• Shishmaref Cannonball — Legendary Iditarod musher Herbie Nayokpuk's nickname has long been at the top of my list. It doesn't hurt that the Shishmaref man was admired and respected — and apparently as cool as his nickname. Just recalling his warm and engaging smile, I find it impossible to suppress a grin.

At the Elim checkpoint in the 1980 Iditarod Sled Dog Race, Herbie Nayokpuk tended to his dogs. Herbie went on to finish second in that year’s race. (Fran Durner / ADN archive 1980)

• Thrill 'em, spill 'em, no kill 'em Gillam — To earn the rather lengthy title, gutsy pioneer bush pilot Harold Gillam flew for years, experiencing both minor accidents and serious crashes without losing a passenger. His record lasted until his last tragic flight in 1943.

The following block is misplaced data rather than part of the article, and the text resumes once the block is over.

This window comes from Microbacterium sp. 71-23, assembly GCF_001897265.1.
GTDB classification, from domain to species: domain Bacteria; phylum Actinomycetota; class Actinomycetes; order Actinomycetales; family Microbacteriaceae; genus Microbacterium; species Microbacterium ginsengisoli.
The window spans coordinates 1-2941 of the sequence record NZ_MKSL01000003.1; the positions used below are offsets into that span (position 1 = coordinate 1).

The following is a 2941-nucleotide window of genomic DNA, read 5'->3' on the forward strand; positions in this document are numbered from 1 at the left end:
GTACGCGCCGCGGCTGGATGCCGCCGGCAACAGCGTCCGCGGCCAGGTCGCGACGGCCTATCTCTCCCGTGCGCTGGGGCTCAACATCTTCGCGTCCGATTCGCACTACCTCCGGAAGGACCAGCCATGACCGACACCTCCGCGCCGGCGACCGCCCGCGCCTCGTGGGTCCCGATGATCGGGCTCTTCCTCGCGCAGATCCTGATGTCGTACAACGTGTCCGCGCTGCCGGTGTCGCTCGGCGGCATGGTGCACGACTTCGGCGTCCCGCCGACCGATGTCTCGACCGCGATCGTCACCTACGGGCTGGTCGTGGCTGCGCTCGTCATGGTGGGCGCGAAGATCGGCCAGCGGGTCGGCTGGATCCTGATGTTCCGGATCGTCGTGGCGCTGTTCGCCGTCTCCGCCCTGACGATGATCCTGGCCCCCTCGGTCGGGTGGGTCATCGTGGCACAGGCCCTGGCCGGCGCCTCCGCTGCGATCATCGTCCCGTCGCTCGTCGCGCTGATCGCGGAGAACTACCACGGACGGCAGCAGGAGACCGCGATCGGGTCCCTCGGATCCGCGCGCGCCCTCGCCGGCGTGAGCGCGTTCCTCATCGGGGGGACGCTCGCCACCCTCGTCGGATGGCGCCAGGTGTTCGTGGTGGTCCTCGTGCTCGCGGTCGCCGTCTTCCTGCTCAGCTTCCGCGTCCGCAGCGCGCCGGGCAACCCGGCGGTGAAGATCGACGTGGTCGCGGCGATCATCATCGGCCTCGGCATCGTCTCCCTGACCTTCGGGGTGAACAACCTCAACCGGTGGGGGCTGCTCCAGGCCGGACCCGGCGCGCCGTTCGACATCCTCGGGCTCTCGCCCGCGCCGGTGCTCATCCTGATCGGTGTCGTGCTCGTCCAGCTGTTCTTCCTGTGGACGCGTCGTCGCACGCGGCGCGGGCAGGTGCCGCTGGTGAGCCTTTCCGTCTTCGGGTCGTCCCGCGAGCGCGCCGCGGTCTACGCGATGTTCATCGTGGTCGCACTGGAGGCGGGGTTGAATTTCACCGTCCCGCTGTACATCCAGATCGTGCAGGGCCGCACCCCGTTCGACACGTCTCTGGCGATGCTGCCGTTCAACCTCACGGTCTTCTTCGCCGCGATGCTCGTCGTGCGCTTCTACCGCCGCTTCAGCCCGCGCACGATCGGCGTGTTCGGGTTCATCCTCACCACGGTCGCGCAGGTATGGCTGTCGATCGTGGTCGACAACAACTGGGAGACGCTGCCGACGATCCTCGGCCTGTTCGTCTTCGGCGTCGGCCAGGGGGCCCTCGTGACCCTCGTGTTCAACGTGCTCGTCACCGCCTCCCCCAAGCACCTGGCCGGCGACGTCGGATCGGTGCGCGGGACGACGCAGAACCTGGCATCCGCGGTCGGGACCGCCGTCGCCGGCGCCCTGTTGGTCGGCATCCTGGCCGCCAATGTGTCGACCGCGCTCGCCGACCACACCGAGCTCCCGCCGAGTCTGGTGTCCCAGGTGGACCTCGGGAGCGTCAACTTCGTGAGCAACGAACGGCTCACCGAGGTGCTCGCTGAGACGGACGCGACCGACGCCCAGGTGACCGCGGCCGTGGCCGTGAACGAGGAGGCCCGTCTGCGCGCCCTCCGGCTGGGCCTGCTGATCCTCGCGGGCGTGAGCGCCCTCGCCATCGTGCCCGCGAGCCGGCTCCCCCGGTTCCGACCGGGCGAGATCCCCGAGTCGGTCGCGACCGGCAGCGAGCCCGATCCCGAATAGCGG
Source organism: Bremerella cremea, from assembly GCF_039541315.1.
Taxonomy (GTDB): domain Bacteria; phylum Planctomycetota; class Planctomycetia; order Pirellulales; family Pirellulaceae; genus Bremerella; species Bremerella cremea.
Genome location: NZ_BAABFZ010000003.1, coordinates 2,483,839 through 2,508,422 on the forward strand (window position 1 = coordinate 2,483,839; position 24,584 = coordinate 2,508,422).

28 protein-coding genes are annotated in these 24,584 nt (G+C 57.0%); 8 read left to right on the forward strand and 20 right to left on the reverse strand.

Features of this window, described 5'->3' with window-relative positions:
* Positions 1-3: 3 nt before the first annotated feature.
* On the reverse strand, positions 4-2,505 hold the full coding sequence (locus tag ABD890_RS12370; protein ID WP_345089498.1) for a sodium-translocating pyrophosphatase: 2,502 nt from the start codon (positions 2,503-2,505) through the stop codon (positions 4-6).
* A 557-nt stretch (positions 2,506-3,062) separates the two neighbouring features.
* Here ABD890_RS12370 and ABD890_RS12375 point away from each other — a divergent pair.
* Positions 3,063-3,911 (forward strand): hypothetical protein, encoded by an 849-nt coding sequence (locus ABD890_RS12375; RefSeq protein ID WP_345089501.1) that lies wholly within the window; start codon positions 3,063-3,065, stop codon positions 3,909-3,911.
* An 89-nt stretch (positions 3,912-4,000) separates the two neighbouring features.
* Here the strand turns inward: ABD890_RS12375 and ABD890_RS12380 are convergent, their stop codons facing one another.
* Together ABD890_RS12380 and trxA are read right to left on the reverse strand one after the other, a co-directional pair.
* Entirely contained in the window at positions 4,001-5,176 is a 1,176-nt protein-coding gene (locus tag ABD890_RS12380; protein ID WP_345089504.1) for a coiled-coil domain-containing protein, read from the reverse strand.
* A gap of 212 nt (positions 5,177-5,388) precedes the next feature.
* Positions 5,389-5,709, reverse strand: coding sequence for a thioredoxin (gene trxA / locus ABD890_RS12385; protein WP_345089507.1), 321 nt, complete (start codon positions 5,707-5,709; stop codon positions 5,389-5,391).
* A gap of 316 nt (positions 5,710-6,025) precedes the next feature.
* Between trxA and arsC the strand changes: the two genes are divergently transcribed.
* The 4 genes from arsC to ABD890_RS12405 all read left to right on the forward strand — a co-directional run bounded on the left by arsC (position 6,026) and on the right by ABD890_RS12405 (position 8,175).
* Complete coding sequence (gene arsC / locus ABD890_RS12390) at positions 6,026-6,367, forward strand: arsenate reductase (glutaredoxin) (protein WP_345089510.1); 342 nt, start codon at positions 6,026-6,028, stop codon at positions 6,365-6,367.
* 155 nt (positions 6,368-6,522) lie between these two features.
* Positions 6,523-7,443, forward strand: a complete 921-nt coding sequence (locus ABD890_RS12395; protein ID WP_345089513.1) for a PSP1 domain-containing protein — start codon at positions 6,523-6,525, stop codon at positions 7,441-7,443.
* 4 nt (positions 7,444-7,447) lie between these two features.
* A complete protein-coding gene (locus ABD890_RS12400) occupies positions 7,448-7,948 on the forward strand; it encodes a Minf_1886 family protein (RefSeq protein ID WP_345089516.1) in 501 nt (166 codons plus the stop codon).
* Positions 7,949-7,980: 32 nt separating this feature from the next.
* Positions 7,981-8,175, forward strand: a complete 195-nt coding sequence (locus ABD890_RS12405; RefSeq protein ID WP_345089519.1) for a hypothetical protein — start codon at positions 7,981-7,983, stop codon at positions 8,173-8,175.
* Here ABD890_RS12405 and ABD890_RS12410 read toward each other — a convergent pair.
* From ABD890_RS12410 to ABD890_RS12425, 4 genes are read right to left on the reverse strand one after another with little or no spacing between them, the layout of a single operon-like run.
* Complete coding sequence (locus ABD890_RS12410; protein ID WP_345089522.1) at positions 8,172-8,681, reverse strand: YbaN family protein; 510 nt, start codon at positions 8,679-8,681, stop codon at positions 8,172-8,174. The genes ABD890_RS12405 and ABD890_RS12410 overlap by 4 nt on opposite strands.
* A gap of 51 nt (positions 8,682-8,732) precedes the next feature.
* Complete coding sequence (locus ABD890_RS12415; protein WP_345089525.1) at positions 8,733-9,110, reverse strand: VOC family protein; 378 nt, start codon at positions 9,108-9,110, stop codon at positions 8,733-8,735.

Harold Gillam, in the cockpit of his ski-equipped Waco, circa 1920s. He was among the boldest of Alaska’s pioneer bush pilots, earning the nickname “Thrill ‘em, spill ‘em, no kill ‘em Gillam.” He died in 1943 when he crash-landed in Misty Fjords National Monument near Ketchikan. He survived the crash, but succumbed to the January cold before searchers found him. (Anchorage Museum photo)

• Huslia Hustler — Legendary sprint musher George Attla's stiff-legged kick and rivalry with Roland "Doc" Lombard epitomized the spirit and excitement of the Fur Rendezvous World Championship races I watched in Anchorage as a youth. Childhood tuberculosis didn't slow Attla down.

George Attla hits the brakes after crossing the Chester Creek bridge to pick up one of his dogs during the 1989 Fur Rondy races. (Bill Roth / ADN archive)